I had assumed Command of The Black Archers (47 Squadron Indian Air Force) at the end of March 1968. It involved a change of location (from Delhi to Chandigarh) and learning to fly a new type of aircraft (MiG 21). Read the rest of this entry
When I returned from Iraq in February 1976, the immediate family was scattered all over the country. The eldest was in Bal Bharati Air Force School in her tenth standard. She could not be shifted till the end of the school term. The second and the third were with my mother and my brother in Bankura West Bengal attending a School with Bengali medium. School term ended there in December. Those two were thus free to move back to me. My wife set up a small household looking after the eldest and the youngest at New Delhi while I set up another House and brought the middle three children, Sukanya Swagata and Subir with me to Tambaram. Sukanya was all of 15 years old and promptly became the mother of the house. Read the rest of this entry
It was perhaps a morning in March 1987. I had retired from the Air Force in August of the previous year and had come down to NOIDA without any clear plan about my resettlement. NOIDA had seemed to offer the most convenient set of advantages. It was a new township near Delhi. House rents were affordable. My eldest daughter had found a job as a school teacher. My second daughter was away from home at Shanghai studying Chinese on a scholarship. The third, Swagata, had just returned after her post-grad studies in Bharat Natyam from Kalakshetra in Chennai. My son Subir had just finished his ten plus two and little Sudeepta had just completed her class X. My wife Leena had picked up a job to keep the home fires burning. So, the house was full though Leena was mostly away at work. Read the rest of this entry
We, the men (and now a days also some women) in uniform live in a strange world. While we are tightly bound by rules and regulations, we are also expected to be innovative creative spontaneous decision makers in the face of unpredictable odds at all times. This dichotomy, between the need to be rule bound and yet be spontaneous and decisive, often land us in situations that are either hilarious or at other times are quite irritating. Read the rest of this entry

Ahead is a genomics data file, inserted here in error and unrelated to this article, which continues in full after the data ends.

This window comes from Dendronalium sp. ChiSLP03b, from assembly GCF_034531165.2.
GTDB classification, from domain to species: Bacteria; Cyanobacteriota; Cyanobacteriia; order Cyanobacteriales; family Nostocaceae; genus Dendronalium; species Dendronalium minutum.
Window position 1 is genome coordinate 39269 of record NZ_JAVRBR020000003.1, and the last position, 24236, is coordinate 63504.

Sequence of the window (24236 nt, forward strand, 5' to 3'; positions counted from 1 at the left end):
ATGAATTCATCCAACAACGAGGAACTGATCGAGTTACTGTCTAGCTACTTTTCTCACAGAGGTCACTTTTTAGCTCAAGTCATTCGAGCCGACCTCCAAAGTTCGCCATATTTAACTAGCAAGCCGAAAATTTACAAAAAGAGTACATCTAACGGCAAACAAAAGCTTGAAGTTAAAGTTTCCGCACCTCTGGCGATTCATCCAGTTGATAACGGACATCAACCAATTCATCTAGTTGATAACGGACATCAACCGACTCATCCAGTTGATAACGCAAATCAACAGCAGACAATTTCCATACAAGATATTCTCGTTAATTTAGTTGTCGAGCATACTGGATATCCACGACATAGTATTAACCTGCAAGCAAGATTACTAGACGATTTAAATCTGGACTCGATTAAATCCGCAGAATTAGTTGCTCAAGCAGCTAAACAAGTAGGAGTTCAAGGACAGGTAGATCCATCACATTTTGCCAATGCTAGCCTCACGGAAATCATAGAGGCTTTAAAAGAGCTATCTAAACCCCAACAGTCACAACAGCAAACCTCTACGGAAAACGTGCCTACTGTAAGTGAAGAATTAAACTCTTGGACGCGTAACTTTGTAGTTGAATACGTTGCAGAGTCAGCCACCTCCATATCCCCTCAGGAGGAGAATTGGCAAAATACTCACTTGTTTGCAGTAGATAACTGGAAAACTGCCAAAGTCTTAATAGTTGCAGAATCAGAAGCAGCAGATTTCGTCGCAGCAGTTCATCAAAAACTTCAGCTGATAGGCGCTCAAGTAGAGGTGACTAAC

The world is a small place. I have no doubt about it. However, I find it difficult to be not astonished when a link becomes visible literally circling the globe just to prove that adage. My tale today is on one of that kind. Read the rest of this entry
It was in the month of November 1970. I was at the tail end of my tennure as the CO of Black Archers (Number 47 Squadron Indian Air Force), then located at Hindan near Ghaziabad. I already had my posting order for my next appointment in my pocket; I was going as a Directing Staff to DSSC (Defence Services Staff College) Wellington, Nilgiris, Tamilnadu It was an appointment to my liking. I had the option of availing my full joining time and make the travel to Wellington into a holiday. On the other hand, Leena had not seen her parents for a long time while my mother had visited me just three or four months ago. It would be nice I thought if Leena could visit her parents at Siliguri before we moved down south. Read the rest of this entry
Archita Mehta was at Kalakshetra with my daughter Swagata (who is known popularly as Mishti). Archita was known to her friends as Chiku. Mishti and Chiku grew to be close friends, close enough for Mishti to learn Gujrati and Chiku to learn Bangla to a high degree of fluency. Slowly, her parents also got to know us. Leena and I found the Mehtas to be friendly. Usha Kant Bhai Mehta was deeply immersed in history of arts and craft and was engaged in research and publication in that field. Sadhana Ben was a dancer herself, specializing in folk songs and dances from before her marriage to Usha Kant. They were clearly an artistically inclined family. I presume they also found us to be worthy of their friendship. The two families grew close together. Read the rest of this entry
Our lives are but long strings of incidents. The incidents themselves are little beads that get threaded over a string of time. As time goes by, the beads recede into obscurity and are lost sight of. Yet, after many years, if one decided to pick up one of these discarded strings and looks at one of the beads threaded there on, one finds that though encrusted in dust, the bead itself has lost none of its colour, nor its ability to revive the taste and smell of that time.
As I travel back in time to 1962 and pick one incident, I find that it is as complicated as one could be. It has all the little shades of events and emotions to be remembered as a story. So, here you are….. Read the rest of this entry
The Indian Air Lines Viscount brought me from Kolkata to Madras just before eleven on the morning of 14 October 1959. It was a fine morning when I landed; the breeze from the sea was cool and the sunshine bright, but there was sadness in my heart strangely admixed with the jollity and merriment of the past three days. Read the rest of this entry
After my father’s death I shifted my mother and my wife to Kolkata from Deoghar. The accommodation I was allotted at Kolkata was tiny, but it was rather well situated in New Alipore. I was then an instructor with 12(Bengal) Air Squadron NCC with my office in Jadavpore University Campus. For flying with my cadets I had to go Bengal Flying Club which was then located in Barrackpore. For those readers of mine who are unfamiliar with the geography of Kolkata, Jadavpore is a suburb in the south of Kolkata while Barrackpore is a township quite a way north of the city. Between the office and the flying club I was kept quite busy.